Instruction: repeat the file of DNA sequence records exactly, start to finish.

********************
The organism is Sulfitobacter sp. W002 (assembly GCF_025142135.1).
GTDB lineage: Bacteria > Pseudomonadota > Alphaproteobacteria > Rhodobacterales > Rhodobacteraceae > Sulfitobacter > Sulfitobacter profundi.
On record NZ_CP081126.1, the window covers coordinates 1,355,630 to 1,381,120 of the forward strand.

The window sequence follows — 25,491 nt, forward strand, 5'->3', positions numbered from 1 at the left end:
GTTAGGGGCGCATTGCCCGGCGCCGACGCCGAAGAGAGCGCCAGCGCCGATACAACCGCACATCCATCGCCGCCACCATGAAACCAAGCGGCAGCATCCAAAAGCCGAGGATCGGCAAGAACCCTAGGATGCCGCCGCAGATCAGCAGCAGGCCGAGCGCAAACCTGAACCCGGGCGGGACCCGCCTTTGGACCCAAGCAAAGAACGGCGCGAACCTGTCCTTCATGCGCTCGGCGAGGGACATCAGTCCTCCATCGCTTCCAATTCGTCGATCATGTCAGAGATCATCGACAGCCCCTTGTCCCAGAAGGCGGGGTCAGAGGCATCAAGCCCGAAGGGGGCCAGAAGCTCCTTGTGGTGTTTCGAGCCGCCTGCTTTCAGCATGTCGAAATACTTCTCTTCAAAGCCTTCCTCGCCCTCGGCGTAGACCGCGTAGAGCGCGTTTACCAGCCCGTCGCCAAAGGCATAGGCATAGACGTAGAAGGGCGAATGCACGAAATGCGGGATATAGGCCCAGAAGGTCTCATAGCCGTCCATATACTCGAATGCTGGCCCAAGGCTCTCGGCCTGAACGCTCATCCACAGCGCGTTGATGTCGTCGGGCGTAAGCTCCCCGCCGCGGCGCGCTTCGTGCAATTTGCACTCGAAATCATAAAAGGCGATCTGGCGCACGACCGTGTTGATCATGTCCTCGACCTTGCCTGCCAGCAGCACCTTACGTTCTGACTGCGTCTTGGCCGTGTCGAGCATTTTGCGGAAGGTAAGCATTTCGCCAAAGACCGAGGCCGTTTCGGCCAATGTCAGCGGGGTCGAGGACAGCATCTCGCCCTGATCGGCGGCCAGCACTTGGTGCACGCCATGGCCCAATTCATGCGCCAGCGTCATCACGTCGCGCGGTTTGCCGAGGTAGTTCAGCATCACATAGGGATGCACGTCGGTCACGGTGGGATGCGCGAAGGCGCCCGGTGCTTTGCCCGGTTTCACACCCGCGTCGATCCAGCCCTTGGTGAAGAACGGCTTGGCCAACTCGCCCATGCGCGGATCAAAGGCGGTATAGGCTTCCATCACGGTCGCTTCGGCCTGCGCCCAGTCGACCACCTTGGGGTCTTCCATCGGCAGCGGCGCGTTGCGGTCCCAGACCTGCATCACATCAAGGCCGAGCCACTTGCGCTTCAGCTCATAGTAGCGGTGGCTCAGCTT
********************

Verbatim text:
The organism is Sulfitobacter sp. W002 (assembly GCF_025142135.1).
GTDB lineage: Bacteria > Pseudomonadota > Alphaproteobacteria > Rhodobacterales > Rhodobacteraceae > Sulfitobacter > Sulfitobacter profundi.
On record NZ_CP081126.1, the window covers coordinates 1,355,630 to 1,381,120 of the forward strand.

The window sequence follows — 25,491 nt, forward strand, 5'->3', positions numbered from 1 at the left end:
GTTAGGGGCGCATTGCCCGGCGCCGACGCCGAAGAGAGCGCCAGCGCCGATACAACCGCACATCCATCGCCGCCACCATGAAACCAAGCGGCAGCATCCAAAAGCCGAGGATCGGCAAGAACCCTAGGATGCCGCCGCAGATCAGCAGCAGGCCGAGCGCAAACCTGAACCCGGGCGGGACCCGCCTTTGGACCCAAGCAAAGAACGGCGCGAACCTGTCCTTCATGCGCTCGGCGAGGGACATCAGTCCTCCATCGCTTCCAATTCGTCGATCATGTCAGAGATCATCGACAGCCCCTTGTCCCAGAAGGCGGGGTCAGAGGCATCAAGCCCGAAGGGGGCCAGAAGCTCCTTGTGGTGTTTCGAGCCGCCTGCTTTCAGCATGTCGAAATACTTCTCTTCAAAGCCTTCCTCGCCCTCGGCGTAGACCGCGTAGAGCGCGTTTACCAGCCCGTCGCCAAAGGCATAGGCATAGACGTAGAAGGGCGAATGCACGAAATGCGGGATATAGGCCCAGAAGGTCTCATAGCCGTCCATATACTCGAATGCTGGCCCAAGGCTCTCGGCCTGAACGCTCATCCACAGCGCGTTGATGTCGTCGGGCGTAAGCTCCCCGCCGCGGCGCGCTTCGTGCAATTTGCACTCGAAATCATAAAAGGCGATCTGGCGCACGACCGTGTTGATCATGTCCTCGACCTTGCCTGCCAGCAGCACCTTACGTTCTGACTGCGTCTTGGCCGTGTCGAGCATTTTGCGGAAGGTAAGCATTTCGCCAAAGACCGAGGCCGTTTCGGCCAATGTCAGCGGGGTCGAGGACAGCATCTCGCCCTGATCGGCGGCCAGCACTTGGTGCACGCCATGGCCCAATTCATGCGCCAGCGTCATCACGTCGCGCGGTTTGCCGAGGTAGTTCAGCATCACATAGGGATGCACGTCGGTCACGGTGGGATGCGCGAAGGCGCCCGGTGCTTTGCCCGGTTTCACACCCGCGTCGATCCAGCCCTTGGTGAAGAACGGCTTGGCCAACTCGCCCATGCGCGGATCAAAGGCGGTATAGGCTTCCATCACGGTCGCTTCGGCCTGCGCCCAGTCGACCACCTTGGGGTCTTCCATCGGCAGCGGCGCGTTGCGGTCCCAGACCTGCATCACATCAAGGCCGAGCCACTTGCGCTTCAGCTCATAGTAGCGGTGGCTCAGCTT